Having worked with a number of different clients over the years, it is evident that we always want to win or succeed. Not necessarily against others but more against ourselves and that is great, but sometimes we must fail.
From a fitness perspective, let me explain. Imagine you want to get stronger legs so you squat with weights. If you do that regularly, let’s say x3 times a week, you will see change. But, it will take you longer to get results if you keep the weight the same and don’t increase to challenge yourself. It will take longer if you stick to the same amount of repetitions or the same exercises all the time. This will cause the body to plateau because we have adapted to the training.
Most people will follow the 3 sets of x10 reps. This is basic resistance training methods and there are more advanced methods to follow. But the reason we continue to do this, is because we know we can do it. We know it is achievable and we want to complete it to feel good about ourselves. Realistically, we are doing it because we are happy in our comfort zone. We might increase the weight slightly but we only do what we think we can do, which again means results take longer.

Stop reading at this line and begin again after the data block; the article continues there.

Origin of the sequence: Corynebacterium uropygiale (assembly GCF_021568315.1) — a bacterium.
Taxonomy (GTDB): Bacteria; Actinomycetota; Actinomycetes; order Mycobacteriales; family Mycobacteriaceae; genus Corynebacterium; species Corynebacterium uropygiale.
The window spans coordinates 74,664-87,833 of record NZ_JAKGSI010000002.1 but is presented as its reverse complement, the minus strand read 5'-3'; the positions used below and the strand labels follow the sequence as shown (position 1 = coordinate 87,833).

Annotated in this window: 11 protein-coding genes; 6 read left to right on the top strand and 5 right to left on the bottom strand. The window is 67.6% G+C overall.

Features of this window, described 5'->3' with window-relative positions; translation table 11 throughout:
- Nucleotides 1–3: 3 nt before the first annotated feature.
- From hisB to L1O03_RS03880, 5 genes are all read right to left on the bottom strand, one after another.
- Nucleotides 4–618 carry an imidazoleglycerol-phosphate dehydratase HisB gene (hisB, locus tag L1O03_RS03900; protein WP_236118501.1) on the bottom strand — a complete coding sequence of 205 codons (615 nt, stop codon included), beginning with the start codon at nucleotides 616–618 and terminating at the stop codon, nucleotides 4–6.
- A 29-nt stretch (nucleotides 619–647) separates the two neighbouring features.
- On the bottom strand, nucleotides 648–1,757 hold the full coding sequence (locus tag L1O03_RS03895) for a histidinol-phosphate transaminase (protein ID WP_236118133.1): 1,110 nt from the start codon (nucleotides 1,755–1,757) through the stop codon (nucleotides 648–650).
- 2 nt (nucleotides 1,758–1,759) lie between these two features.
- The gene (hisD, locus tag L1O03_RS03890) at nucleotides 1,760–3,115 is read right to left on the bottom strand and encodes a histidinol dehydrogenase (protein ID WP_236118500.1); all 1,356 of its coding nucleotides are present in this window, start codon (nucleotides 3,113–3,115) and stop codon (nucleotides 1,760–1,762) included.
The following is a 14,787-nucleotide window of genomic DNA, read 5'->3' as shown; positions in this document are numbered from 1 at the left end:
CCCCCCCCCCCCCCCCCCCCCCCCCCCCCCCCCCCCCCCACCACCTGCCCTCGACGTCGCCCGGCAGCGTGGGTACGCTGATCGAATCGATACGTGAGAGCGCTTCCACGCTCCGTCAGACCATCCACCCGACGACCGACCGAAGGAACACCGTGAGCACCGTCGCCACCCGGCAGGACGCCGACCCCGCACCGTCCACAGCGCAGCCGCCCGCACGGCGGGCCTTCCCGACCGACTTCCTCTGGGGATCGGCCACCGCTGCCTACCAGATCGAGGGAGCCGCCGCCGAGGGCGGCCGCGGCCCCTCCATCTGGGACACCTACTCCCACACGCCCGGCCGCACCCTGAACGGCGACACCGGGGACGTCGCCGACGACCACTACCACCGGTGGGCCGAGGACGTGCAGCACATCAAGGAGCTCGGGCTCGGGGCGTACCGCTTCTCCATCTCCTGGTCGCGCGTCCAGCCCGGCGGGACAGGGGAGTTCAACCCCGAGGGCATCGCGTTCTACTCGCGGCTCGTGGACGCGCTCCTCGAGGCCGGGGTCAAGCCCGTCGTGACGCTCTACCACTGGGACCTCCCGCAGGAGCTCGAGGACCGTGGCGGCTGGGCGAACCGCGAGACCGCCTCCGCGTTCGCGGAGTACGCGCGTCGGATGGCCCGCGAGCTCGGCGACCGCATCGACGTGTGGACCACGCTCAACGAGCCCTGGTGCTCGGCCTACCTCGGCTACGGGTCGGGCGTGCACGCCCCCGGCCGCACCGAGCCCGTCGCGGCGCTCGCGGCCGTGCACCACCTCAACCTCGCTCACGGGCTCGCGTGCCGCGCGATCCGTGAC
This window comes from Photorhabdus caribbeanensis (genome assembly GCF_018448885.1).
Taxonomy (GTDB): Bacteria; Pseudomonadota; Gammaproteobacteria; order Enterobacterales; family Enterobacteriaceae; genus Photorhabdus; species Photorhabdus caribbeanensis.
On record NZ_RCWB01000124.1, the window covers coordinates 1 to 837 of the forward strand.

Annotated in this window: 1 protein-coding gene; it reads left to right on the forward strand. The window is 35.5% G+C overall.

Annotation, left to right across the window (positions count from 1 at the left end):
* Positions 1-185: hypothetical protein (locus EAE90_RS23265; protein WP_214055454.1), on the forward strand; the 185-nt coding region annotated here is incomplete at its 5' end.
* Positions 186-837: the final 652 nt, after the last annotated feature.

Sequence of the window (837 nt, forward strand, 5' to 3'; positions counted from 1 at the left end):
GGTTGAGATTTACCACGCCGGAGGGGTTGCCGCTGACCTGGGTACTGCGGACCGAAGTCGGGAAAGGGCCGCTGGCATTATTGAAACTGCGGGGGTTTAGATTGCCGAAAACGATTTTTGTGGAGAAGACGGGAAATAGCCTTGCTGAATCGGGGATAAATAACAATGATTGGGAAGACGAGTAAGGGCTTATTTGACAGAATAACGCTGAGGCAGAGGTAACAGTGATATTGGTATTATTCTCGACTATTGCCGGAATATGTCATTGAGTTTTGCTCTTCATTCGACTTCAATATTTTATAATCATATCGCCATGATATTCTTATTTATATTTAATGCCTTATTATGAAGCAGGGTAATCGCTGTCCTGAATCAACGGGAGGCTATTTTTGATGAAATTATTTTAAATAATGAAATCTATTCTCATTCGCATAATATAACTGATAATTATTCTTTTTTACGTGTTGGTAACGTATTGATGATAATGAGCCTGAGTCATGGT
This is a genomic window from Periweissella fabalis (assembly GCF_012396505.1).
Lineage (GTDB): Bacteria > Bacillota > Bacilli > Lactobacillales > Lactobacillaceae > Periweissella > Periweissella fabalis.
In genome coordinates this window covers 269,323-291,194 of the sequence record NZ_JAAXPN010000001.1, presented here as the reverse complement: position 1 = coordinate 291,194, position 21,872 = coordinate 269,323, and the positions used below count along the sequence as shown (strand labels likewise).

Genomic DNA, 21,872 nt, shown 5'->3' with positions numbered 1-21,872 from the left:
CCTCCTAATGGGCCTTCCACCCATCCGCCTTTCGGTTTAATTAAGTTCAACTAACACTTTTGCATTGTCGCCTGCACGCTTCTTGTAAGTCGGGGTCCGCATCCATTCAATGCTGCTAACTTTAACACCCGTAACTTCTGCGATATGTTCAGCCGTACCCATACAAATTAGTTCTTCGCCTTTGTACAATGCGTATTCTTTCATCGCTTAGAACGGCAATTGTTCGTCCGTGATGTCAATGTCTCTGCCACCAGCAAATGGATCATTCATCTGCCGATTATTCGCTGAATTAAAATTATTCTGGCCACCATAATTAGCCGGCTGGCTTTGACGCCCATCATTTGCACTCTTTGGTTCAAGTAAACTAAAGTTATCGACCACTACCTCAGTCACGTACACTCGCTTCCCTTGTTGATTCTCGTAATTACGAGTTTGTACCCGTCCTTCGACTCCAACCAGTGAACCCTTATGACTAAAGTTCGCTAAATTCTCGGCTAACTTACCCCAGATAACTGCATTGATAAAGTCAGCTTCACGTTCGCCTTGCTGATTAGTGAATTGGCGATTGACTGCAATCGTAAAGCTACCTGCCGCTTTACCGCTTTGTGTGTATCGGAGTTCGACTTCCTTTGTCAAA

Why should we fail? Well, when we fail in life, we normally learn a new lesson or see things from a different perspective. Then we try to evaluate and analyse what went wrong so that we don’t do it next time. However, in the context of the squat example above, if we increase the weight that we lift and we fail, where we may only do 6 reps instead of 10 which we were aiming for, we actually create a new stimulus. This triggers the muscle to work harder causing more muscle fibres to be recruited. This can tear the muscle which is part of the tear and repair cycle, of how a muscle develops and gets stronger. This principle is known as overload. Even if we fail, we don’t get the number of repetitions or we find it a lot harder than before, that’s ok, because we are trying. We are also preparing our mind and body to do it, so the more we try, the easier it becomes.
My message for all readers this January is simple. New Year, new you, doesn’t work. We set unrealistic goals, we expect results too soon and we make such drastic changes to our daily routine through training and nutrition, that we burn out too soon and are unable to sustain the ‘healthier lifestyle’.
When we fail, that’s a good sign. That is how we progress and that is how we grow stronger (as cliched as it sounds, it’s true). It also allows us to push our body to its maximal potential, which most people don’t know or have never experienced before because they are too happy wanting to change but also wanting to stay in the comfort zone – of which, you can’t have both.
So, if you take one thing away from this article today, remember this…you are not failing, you are challenging yourself to do more than you have done before.
And that is a positive step in the right direction to achieving any goals.